VIKINGDEFENCE™ SUPPORTS REDUCTION OF ANTIBIOTICS IN DAIRY CATTLE BREEDING

VikingDefence™ reduces the risk of incidences of clinical diseases treated with antibiotics such as mastitis and digital dermatitis, among others, by selecting directly for actual diseases registered under the indexes: General Health, Hoof Health, and Udder Health. 

VikingGenetics is launching VikingDefence™ as our solution to reduce the use of antibiotics in the dairy cattle industry; in times when we are facing an increased global concern about the use of antibiotics in animals and the increase of antibiotic-resistant infections in humans. 

“Overuse of antibiotics on animals create resistant bacteria. These bacteria can spread between animals and from animals to humans. At VikingGenetics, we are conscious of the problem, and we have a long experience in breeding for healthy cows. Therefore, we have the knowledge that backs up VikingDefence™, as a part of our reliable breeding program which farmers’ trust”, CEO of Viking-Genetics, Rex A. Clausager, states.

In the Nordic countries, we have a central database where farmers (under supervision of veterinarians), veterinarians and hoof trimmers record all clinical diseases on each and every single cow. Then, the NAV (Nordic Cattle Genetic Evaluation) is evaluating, investigating and following genetic trends to form the best and most reliable breeding values. This valuable information is the foundation of VikingDefence™ to identify the sires with the best genetic potential to transmit resistance to reproductive and metabolic diseases as well as mastitis and hoof disorders.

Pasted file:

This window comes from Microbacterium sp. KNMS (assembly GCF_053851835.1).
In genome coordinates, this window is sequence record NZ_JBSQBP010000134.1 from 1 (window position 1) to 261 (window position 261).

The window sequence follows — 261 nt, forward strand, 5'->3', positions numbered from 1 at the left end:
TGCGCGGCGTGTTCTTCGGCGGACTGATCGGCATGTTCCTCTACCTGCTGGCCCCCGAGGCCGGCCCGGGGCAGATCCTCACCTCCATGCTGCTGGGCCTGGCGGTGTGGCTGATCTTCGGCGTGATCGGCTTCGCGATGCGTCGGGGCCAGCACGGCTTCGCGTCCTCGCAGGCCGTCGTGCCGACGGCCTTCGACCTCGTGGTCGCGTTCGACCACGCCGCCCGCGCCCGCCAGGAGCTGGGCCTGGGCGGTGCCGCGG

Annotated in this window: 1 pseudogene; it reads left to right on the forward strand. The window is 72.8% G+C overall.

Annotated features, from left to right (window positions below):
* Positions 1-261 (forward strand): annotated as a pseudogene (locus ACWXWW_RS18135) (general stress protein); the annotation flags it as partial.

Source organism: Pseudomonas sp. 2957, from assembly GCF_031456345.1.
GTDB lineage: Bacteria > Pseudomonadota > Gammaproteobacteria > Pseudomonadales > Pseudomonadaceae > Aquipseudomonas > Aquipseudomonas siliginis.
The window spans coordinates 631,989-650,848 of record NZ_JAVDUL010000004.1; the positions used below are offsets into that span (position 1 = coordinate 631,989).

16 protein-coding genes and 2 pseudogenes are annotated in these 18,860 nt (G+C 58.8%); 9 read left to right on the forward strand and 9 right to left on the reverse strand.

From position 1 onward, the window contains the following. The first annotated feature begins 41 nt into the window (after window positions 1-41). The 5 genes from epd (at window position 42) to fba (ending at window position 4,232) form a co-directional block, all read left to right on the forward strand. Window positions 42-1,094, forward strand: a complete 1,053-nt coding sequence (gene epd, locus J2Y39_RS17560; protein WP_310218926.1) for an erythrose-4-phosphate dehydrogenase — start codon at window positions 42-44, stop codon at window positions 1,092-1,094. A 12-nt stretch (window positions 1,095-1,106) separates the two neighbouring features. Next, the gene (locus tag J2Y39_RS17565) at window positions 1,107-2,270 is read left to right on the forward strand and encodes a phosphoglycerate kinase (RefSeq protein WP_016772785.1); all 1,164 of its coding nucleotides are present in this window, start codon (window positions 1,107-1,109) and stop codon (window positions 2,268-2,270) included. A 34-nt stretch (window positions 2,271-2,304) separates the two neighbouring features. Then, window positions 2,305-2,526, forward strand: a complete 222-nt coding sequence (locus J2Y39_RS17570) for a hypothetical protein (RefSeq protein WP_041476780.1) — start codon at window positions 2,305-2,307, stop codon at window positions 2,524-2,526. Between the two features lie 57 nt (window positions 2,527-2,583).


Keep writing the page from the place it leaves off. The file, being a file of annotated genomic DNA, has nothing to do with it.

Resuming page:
“With the lowest use of antibiotics in the world, and the highest reliable breeding program, VikingDefence™ is a trustful choice, regardless of the farmers’ production system,” Clausager adds. 

The Nordic tradition in breeding for healthy cows is reflected in the latest report from the European Medicines Agency (EMA), from 2016: “Sales of veterinary antimicrobial agents in 29 European countries in 2014”. EMA is a decentralized body of the European Union with primary responsibility for the protection and promotion of public and animal health. According to this agency, Sweden, Finland and Denmark are the EU member states with the lowest use of antibiotics in livestock, with an outstanding leading position.

Graph: Sales in mg/PCU (Population correction unit) of veterinary antimicrobial agents marketed for food-producing animals by country in 2014. The graph includes the EU members states that have > 200,000 tones PCU for Cattle. Sales in mg/PCU is weighted according to the proportion of cattle among all food-producing animals in each country. 

Source: Adapted from the report by European Medicines Agency, European Surveillance of Veterinary Antimicrobial Consumption, 2016. ‘Sales of veterinary antimicrobial agents in 29 European countries in 2014’. (EMA/61769/2016).

The graphic above explains how the amounts of veterinary antimicrobial agents sold in the different countries are linked, among others, to the animal demographics in each country. Population correction unit (PCU) is the term used as estimate of animal population in individual countries. In other words, it is animal biomass estimated based on number of animals. 1 PCU equals 1 kg of living animal weight.